COMET Vol. 13, No. 4 - 23 March 2012
In This Issue...
One-page topical factsheets about the SMARTER Balanced Assessment Consortium (SBAC) are available on the SBAC Web site. A summary of the links is available on the California Department of Education's comprehensive SBAC Web page:http://www.cde.ca.gov/ta/tg/sa/smarterbalanced.asp
Descriptive URLs have been provided below for the factsheets:
* SMARTER Balanced Factsheet -- Provides an overview of the assessment system: http://tinyurl.com/SBAC-Summary
* Computer Adaptive Testing Factsheet -- Describes the benefits of computer adaptive testing (CAT), which is an integral part of SBAC: http://tinyurl.com/SBAC-CAT
* Factsheet for Parents -- Explains the SBAC system for parents: http://tinyurl.com/SBAC-Parents
* Factsheet for Policymakers -- Explains key features of the SBAC system for policymakers: http://tinyurl.com/SBAC-Policymakers
* Factsheet for Teachers -- Describes how teachers are involved in the SBAC development process: http://tinyurl.com/SBAC-Teachers
* Higher Education Factsheet -- Explains how the SBAC is working with the higher education community: http://tinyurl.com/SBAC-HigherEd
March Meeting of the California State Board of Education Included a Number of Items Related to the Implementation of the Common Core State Standards (CCSS)
The agenda for the March meeting of the California State Board of Education (SBE) included five items related to the implementation ofthe Common Core State Standards (CCSS). Brief reports for the first four are included below. For additional information on each of these items, please refer to the documents noted in the descriptions, as well as to the video of the meeting (URL above).
* Agenda Item 2 (Video time marker: 25 - 41 min.) Appointment of members to the Instructional Quality Commission (IQC), which will advise the SBE "on the implementation of all policies and programs related to the CCSS" (see http://www.cde.ca.gov/be/ag/ag/yr12/documents/mar12item02a3.pdf).
SBE member Ilene Straus led the screening committee and noted that 128 individuals applied for the Board's 13 IQC slots (out of 18 total to be filled). Seven teachers were appointed to this committee, three of whom indicated that mathematics was an area of expertise. Of the remaining six individuals appointed to this committee, mathematics was given as an area of expertise by three, including former State Superintendent of Public Instruction Bill Honig. During the Public Comment period, a representative from the California Science Teachers Association (CSTA) expressed concern that only one appointee has expertise in science. (The CSTA representative spoke in support of the inclusion of science teachers on all of the advisory committees mentioned today.)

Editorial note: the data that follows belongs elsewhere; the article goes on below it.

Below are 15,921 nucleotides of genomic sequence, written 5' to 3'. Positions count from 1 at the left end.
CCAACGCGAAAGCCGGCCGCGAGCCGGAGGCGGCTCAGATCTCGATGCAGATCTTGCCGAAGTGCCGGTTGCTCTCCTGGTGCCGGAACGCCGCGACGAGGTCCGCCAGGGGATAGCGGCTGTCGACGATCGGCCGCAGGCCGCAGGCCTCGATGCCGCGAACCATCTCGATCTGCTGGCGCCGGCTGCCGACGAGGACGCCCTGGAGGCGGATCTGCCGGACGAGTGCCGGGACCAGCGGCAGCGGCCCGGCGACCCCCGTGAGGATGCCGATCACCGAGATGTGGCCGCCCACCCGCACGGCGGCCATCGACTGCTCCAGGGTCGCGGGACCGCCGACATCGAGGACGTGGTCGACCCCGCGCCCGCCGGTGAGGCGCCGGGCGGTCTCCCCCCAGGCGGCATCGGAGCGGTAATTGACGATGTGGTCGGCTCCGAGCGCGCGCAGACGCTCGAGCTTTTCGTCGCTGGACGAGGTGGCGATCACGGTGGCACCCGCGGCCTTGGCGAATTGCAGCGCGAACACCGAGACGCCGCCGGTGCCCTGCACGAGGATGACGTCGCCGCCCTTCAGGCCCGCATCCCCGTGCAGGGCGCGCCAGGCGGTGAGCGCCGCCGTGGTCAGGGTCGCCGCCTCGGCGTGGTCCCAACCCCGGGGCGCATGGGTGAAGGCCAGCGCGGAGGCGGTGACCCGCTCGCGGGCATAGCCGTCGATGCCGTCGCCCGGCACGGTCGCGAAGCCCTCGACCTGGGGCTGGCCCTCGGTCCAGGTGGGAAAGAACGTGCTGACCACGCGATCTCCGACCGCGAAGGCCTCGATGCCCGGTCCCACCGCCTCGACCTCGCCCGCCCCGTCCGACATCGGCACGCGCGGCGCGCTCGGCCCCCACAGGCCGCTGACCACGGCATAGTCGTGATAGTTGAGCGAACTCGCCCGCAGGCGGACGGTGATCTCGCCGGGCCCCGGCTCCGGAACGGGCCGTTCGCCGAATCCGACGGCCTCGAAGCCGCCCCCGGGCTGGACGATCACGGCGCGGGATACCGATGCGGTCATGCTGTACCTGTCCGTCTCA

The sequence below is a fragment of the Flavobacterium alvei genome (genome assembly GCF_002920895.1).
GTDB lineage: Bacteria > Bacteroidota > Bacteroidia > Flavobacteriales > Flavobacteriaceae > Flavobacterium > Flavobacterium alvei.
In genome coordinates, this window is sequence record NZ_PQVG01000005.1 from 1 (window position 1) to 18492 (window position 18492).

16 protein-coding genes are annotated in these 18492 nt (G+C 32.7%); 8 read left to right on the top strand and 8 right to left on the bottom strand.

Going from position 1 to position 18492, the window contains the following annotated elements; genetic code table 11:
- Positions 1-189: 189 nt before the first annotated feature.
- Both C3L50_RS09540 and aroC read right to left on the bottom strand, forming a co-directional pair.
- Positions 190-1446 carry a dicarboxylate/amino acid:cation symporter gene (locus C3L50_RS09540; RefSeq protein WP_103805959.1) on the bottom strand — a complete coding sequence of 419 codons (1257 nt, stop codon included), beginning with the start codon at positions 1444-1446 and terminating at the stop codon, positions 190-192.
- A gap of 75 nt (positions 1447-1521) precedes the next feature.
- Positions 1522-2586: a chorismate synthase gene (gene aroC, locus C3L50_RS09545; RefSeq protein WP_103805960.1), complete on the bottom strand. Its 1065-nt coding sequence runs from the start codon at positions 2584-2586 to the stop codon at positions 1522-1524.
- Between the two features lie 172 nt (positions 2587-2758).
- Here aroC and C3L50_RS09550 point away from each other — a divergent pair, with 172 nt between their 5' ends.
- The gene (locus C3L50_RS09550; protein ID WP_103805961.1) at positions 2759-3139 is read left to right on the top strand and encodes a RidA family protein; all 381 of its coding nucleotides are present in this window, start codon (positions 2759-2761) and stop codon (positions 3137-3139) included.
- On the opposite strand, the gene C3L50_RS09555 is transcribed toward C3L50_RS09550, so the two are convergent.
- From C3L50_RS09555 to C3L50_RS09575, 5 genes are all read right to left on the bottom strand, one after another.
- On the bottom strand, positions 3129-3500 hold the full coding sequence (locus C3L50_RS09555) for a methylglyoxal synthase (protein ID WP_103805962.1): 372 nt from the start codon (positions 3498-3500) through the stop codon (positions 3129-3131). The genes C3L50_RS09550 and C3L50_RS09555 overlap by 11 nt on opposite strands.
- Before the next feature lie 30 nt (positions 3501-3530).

Tom Adams, who will serve as the Executive Director of the IQC, gave a presentation in which he provided background about the Curriculum Commission and explained the difference between the Curriculum Commission (CC) and the new IQC, which has a significantly broader scope than the CC.
* Agenda Item 3 (Video time marker: 41 min.- 1:23) Barbara Murchison provided an overview of the updated implementation plan of the CCSS in California (see http://www.cde.ca.gov/be/ag/ag/yr12/documents/mar12item03a2.pdf for presentation slides). She noted that this is a starting point for discussions that will occur over many years. Murchison said that more specificity in timelines and stakeholder roles was included in this version than in the document provided to the SBE in January. Appendix D contains the "Cliff's Notes" version of the implementation plan, graphically showing the timeline for various events.
Murchison urged those interested in this topic to refer to the CDE's CCSS Web site (http://www.cde.ca.gov/ci/cc/) and to subscribe to the CCSS listserv. She pointed out that there are currently many CCSS implementation webinars available on iTunes U for teachers. (See http://www.cde.ca.gov/ci/cc/glcwebinars.asp for CDE's K-6 curriculum webinar links.) Murchison also shared the URL for the CDE's SMARTER Balanced Assessment Consortium (SBAC) Web page, as well as the address for subscribing to the SBAC listserv for updates.
SBE President Michael Kirst asked Murchison, "What about California's 15% addition and the bifurcation in 8th grade mathematics that we have? How are you addressing that?" Murchison responded, "Those are complicated policy questions that we're continuing to grapple with at this point. We expect that some of that will be addressed through the AB 250 [(http://www.aroundthecapitol.com/Bills/AB_250/20112012/)] transition plan process for assessment. Those questions will be grappled with by that group. Some of the questions about the 15% in terms of curriculum and instructional materials--those are topics for the IQC. We're working on that. We don't have good answers for this right now, other than we know those are issues and that we have processes to begin addressing them." (See time marker 1:04 for this exchange.)